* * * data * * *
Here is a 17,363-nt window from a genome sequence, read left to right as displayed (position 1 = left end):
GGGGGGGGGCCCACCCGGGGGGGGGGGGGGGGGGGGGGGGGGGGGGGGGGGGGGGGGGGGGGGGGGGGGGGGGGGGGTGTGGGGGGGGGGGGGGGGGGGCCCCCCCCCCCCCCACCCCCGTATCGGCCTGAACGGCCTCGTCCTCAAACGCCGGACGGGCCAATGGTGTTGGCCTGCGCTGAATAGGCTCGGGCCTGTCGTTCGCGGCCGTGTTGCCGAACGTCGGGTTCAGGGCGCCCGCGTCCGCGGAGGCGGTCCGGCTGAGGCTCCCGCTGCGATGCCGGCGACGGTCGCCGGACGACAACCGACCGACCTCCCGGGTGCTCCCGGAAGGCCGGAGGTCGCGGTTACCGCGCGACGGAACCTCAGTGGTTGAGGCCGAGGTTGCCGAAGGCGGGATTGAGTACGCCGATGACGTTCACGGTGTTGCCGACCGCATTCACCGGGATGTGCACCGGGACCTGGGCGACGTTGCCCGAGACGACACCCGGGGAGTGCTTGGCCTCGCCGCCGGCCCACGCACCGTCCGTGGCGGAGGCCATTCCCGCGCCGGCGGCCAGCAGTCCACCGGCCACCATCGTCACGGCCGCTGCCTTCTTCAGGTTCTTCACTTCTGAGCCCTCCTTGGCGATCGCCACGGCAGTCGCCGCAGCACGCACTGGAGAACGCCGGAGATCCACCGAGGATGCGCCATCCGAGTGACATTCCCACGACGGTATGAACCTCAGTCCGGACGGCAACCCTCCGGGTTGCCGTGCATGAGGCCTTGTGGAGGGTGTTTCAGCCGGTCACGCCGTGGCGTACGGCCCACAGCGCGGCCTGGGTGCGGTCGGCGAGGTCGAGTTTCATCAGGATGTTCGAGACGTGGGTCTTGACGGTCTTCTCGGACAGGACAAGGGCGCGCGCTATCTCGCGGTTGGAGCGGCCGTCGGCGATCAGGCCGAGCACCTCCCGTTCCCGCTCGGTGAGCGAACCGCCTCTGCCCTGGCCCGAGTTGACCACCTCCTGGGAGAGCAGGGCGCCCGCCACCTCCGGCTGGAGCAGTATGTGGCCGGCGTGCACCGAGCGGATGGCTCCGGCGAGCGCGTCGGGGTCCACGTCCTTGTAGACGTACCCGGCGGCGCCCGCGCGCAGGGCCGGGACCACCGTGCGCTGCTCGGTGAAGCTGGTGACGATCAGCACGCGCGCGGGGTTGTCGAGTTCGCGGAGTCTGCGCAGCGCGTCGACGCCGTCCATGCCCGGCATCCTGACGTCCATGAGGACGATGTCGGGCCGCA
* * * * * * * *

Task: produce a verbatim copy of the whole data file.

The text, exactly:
Here is a 17,363-nt window from a genome sequence, read left to right as displayed (position 1 = left end):
GGGGGGGGGCCCACCCGGGGGGGGGGGGGGGGGGGGGGGGGGGGGGGGGGGGGGGGGGGGGGGGGGGGGGGGGGGGGTGTGGGGGGGGGGGGGGGGGGGCCCCCCCCCCCCCCACCCCCGTATCGGCCTGAACGGCCTCGTCCTCAAACGCCGGACGGGCCAATGGTGTTGGCCTGCGCTGAATAGGCTCGGGCCTGTCGTTCGCGGCCGTGTTGCCGAACGTCGGGTTCAGGGCGCCCGCGTCCGCGGAGGCGGTCCGGCTGAGGCTCCCGCTGCGATGCCGGCGACGGTCGCCGGACGACAACCGACCGACCTCCCGGGTGCTCCCGGAAGGCCGGAGGTCGCGGTTACCGCGCGACGGAACCTCAGTGGTTGAGGCCGAGGTTGCCGAAGGCGGGATTGAGTACGCCGATGACGTTCACGGTGTTGCCGACCGCATTCACCGGGATGTGCACCGGGACCTGGGCGACGTTGCCCGAGACGACACCCGGGGAGTGCTTGGCCTCGCCGCCGGCCCACGCACCGTCCGTGGCGGAGGCCATTCCCGCGCCGGCGGCCAGCAGTCCACCGGCCACCATCGTCACGGCCGCTGCCTTCTTCAGGTTCTTCACTTCTGAGCCCTCCTTGGCGATCGCCACGGCAGTCGCCGCAGCACGCACTGGAGAACGCCGGAGATCCACCGAGGATGCGCCATCCGAGTGACATTCCCACGACGGTATGAACCTCAGTCCGGACGGCAACCCTCCGGGTTGCCGTGCATGAGGCCTTGTGGAGGGTGTTTCAGCCGGTCACGCCGTGGCGTACGGCCCACAGCGCGGCCTGGGTGCGGTCGGCGAGGTCGAGTTTCATCAGGATGTTCGAGACGTGGGTCTTGACGGTCTTCTCGGACAGGACAAGGGCGCGCGCTATCTCGCGGTTGGAGCGGCCGTCGGCGATCAGGCCGAGCACCTCCCGTTCCCGCTCGGTGAGCGAACCGCCTCTGCCCTGGCCCGAGTTGACCACCTCCTGGGAGAGCAGGGCGCCCGCCACCTCCGGCTGGAGCAGTATGTGGCCGGCGTGCACCGAGCGGATGGCTCCGGCGAGCGCGTCGGGGTCCACGTCCTTGTAGACGTACCCGGCGGCGCCCGCGCGCAGGGCCGGGACCACCGTGCGCTGCTCGGTGAAGCTGGTGACGATCAGCACGCGCGCGGGGTTGTCGAGTTCGCGGAGTCTGCGCAGCGCGTCGACGCCGTCCATGCCCGGCATCCTGACGTCCATGAGGACGATGTCGGGCCGCA